Prior to kick-off, all the talk centred around whether or not Stan Ternent would recall Gareth Taylor to the starting line-up having served his three-match suspension. The manager has often said that if you play well you keep the shirt, in which case Taylor would have remained on the sidelines. But when you have a player as important to Burnley as Gareth Taylor is, the temptation to play him will always be great. As it was, such a temptation proved too much for the Burnley boss, who opted to select the Welshman.
Taylor lined up as the spearhead in a 4-3-3 formation alongside Ian Moore and Robbie Blake. Alan Moore was the man dropped from midfield as the Clarets went with Cook Grant and Briscoe – Glen Little was omitted from the team having suffered back spasms. Mark McGregor had to settle for the subs bench as Drissa Diallo was recalled to the starting line-up, partnering Arthur Gnohere at the centre of defence. West and Branch were Burnley’s full backs. Strangely, having done nothing wrong Nik The Greek was dropped in favour of the fit again Marlon Beresford.
Burnley were on the back foot from the off as Palace took the game to their hosts, Julian Gray and Tommy Black being particular thorns in the Clarets’ side. It was Gray who caused Burnley’s first problem of the afternoon on eight minutes. Skipper Paul Cook headed away the stringy winger’s dangerous centre on 8 minutes. Five minutes later, Gray was at it again. His deep cross found Tommy Black at the far post, but he was only able to find the side-netting with his resultant effort.
It took the Clarets almost 20 minutes to threaten the visitor’s goal. With 18 minutes on the clock, a long punt forward (which summed up Burnley’s first half) found Gareth Taylor. His fierce shot went wide of Berthelin’s left post. Two minutes later Burnley supporters were out of their seats, as Taylor powered a header against the Palace crossbar. Not that it would have counted as the nearside linesman had flagged for offside.
On 24 minutes, Tommy Black embarked on a fine run which culminated with a fierce left foot drive, which Beresford did well to turn away. Throughout the first half, the Clarets had struggled to clear their lines effectively, and it seemed a question of when rather than if the Eagles would take the lead.
This point was emphasised when Arthur Gnohere over-elaborated on the ball in the left-back position. King Arthur lost out to the lively Andy Johnson. Johnson’s centre was driven goalwards, by Gray but was blocked superbly by Marlon Beresford. Aki Riihilahti squandered the rebound. Beresford was forced into further heroics 5 minutes later, Black picking out Gray’s head at the far post.
But football can be a perverse game. One minute prior to half time, having been battered for the previous 43 minutes, Burnley were awarded a free-kick on the left hand side of the Palace box. Robbie Blake delivered a cross with plenty of pace on it. All Taylor had to do was make the slightest of contacts. He did. The ball flew off his head and nestled satisfyingly in the corner of Berthelin’s goal. Larceny was a word which sprang to mind. Not that the travelling support gave a damn.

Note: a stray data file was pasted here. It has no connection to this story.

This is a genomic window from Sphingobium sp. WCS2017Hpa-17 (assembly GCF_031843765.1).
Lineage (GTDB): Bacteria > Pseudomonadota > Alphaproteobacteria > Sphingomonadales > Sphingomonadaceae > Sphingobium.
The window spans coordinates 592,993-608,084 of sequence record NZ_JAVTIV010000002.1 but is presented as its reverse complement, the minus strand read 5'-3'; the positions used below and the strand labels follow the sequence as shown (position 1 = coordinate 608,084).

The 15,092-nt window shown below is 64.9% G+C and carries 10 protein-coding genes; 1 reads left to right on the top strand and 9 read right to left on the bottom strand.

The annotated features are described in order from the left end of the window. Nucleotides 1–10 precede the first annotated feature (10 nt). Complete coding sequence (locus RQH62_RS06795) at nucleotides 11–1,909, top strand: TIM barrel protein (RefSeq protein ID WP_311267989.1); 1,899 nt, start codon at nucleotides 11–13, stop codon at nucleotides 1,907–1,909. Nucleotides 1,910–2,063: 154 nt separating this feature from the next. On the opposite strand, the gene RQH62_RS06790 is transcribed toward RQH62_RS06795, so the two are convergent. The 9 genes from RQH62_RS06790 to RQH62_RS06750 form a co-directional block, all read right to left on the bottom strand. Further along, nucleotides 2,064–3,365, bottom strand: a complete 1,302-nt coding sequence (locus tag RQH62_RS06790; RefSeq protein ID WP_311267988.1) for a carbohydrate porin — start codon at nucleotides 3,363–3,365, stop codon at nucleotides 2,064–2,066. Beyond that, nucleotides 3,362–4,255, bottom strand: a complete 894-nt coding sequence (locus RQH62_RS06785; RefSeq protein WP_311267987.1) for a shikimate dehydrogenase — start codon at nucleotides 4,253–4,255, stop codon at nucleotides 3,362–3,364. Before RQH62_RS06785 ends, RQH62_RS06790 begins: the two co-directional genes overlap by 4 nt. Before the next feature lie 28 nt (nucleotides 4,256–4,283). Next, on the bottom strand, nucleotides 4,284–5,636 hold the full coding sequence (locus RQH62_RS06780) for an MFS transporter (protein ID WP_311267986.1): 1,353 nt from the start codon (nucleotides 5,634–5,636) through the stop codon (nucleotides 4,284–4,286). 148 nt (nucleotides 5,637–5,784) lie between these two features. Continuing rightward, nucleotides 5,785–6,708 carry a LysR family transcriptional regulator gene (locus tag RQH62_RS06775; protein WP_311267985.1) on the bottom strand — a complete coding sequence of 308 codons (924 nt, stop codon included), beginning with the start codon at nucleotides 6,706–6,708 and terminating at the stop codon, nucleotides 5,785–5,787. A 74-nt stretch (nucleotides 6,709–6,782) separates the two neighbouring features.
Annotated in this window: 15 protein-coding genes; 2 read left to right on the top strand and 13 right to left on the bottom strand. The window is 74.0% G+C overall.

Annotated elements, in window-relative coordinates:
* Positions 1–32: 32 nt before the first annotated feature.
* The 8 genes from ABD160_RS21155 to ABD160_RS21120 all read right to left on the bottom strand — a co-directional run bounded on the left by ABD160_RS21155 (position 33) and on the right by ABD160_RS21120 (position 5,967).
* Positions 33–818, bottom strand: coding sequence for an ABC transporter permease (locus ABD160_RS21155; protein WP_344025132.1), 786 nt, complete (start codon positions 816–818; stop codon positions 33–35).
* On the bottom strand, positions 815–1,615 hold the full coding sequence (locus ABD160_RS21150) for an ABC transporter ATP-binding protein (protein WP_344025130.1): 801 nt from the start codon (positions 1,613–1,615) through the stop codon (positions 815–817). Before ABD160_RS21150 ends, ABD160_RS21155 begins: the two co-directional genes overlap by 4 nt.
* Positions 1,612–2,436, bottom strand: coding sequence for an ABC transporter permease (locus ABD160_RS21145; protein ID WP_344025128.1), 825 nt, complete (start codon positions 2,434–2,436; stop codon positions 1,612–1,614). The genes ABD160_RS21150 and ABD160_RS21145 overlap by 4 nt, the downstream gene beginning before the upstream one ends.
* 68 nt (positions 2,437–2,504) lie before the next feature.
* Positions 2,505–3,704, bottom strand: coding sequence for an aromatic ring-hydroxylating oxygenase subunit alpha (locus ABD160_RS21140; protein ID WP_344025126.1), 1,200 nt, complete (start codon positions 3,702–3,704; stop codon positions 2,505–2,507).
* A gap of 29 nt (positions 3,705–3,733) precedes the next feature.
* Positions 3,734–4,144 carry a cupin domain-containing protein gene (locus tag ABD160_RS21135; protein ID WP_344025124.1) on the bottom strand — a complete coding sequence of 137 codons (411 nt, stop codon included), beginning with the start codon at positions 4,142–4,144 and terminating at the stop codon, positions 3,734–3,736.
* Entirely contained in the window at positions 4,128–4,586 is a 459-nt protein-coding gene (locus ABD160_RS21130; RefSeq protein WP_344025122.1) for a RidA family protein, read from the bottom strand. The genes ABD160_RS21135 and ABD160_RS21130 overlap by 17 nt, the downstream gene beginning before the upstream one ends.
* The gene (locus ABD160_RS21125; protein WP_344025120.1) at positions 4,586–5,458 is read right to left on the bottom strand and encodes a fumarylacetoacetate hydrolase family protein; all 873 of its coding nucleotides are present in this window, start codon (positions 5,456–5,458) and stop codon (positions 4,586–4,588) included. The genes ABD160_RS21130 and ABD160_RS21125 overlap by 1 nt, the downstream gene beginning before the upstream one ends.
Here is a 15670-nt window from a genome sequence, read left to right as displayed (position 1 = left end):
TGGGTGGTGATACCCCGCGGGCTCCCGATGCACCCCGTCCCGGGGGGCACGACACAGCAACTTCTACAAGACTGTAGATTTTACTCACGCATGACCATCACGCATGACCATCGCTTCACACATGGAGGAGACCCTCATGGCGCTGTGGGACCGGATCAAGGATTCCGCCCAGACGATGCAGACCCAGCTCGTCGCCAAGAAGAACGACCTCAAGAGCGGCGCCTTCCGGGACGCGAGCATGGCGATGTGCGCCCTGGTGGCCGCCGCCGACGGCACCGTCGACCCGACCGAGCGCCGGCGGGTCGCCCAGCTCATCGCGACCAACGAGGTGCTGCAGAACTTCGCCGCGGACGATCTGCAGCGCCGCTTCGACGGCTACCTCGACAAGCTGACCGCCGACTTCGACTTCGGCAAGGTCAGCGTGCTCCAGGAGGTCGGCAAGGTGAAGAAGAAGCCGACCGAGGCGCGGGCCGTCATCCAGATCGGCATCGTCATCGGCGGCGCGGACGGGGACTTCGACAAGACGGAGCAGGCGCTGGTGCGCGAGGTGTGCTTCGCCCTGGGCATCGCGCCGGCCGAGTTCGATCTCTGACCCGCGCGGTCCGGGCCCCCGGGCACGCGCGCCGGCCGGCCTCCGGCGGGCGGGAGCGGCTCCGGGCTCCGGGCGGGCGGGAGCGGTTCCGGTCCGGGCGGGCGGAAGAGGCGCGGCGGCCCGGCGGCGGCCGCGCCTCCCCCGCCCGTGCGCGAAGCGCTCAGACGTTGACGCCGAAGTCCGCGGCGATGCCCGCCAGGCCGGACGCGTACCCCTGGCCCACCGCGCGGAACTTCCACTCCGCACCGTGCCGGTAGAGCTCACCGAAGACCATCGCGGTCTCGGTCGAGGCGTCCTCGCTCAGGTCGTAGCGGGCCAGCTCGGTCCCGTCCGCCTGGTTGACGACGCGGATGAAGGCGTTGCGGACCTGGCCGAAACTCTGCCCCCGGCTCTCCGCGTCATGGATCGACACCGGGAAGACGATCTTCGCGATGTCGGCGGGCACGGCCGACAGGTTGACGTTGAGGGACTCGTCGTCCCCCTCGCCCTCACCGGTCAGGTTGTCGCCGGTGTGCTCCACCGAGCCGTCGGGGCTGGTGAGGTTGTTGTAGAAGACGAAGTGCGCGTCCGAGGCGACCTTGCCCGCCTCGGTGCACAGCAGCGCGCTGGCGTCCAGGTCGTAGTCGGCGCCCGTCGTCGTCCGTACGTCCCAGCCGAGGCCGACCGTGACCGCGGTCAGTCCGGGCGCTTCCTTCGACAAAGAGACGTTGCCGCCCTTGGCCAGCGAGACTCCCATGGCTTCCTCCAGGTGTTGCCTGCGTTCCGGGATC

The second half saw the visitors emerge with a bit more purpose and enthusiasm about them. On 52 minutes, Dean West and Tony Grant combined well to release Robbie Blake inside the Palace area. His low effort thumped agonisingly against the post. Even more agonisingly, of the three players it could have rebounded to, the ball just happened to fall for an Eagles defender, who gratefully hooked it to safety.
On the hour Burnley indulged in a frustrating spot of, "After you, Claude", also known as "Why bother shooting when you can walk it in?" Blake picked out Tony Grant on the right who broke into the box and had a clear one-on-one with Berthelin. Instead of rifling the ball home, or at least at the target, Grant dithered as though he had all the time in the world. He didn’t. The danger was cleared.
Grant’s hesitancy was to prove costly. The Eagles immediately broke downfield. One time Burnley target, Dele Adebola, latched onto a ball and chased it into the Burnley box. Marlon came way off his line and threw himself at the big striker’s feet. Whether he made any contact or not is debatable. But in the same way Ipswich’s Andy Marshall got everything he deserved for flinging himself at Ian Moore’s feet the previous week, the same applied to Beresford who was on a hiding to nothing as soon as he flung himself to the deck. Tony Popovic converted the penalty to level the score.
Spurred on by the penalty, the home side began to get their act together. On 65 minutes, Tommy Black unleashed a thunderous piledriver which crashed off Beresford’s bar. Less than 5 minutes later, the hotly tipped Wayne Routledge combined with fellow substitute, Ade Akinbiyi. Predictably, the hapless Akinbiyi headed wide. Robbie Blake made way for Dimi Papadopoulos.
With 10 minutes remaining, Dimi worked himself a half-chance but instead of firing a shot goalwards, he simply passed the ball back to the grateful Berthelin. Having awarded a dubious penalty to the hosts, referee Cooper chose to turn down the bona fide article when Papadopoulos was hauled back in the area by a Palace defender. He missed another opportunity to make amends a couple of minutes from time when an Eagles defender clearly handled the ball inside the area, much to the Burnley supporters’ dismay. The final chance for glory fell to Burnley. Lee Briscoe’s 89th minute corner fell to Drissa Daillo 10 yards out in a central position. But Drissa showed why he excels at centre-half rather than at the other end of the pitch as he blazed his shot high into the Palace fans behind the goal.
All in all a draw was probably a fair result. But one cannot help but feel a sense of frustration that Mr. Cooper awarded one non-penalty whilst turning down two dead-certs for the Clarets. But then, I suppose I would say that, wouldn’t I?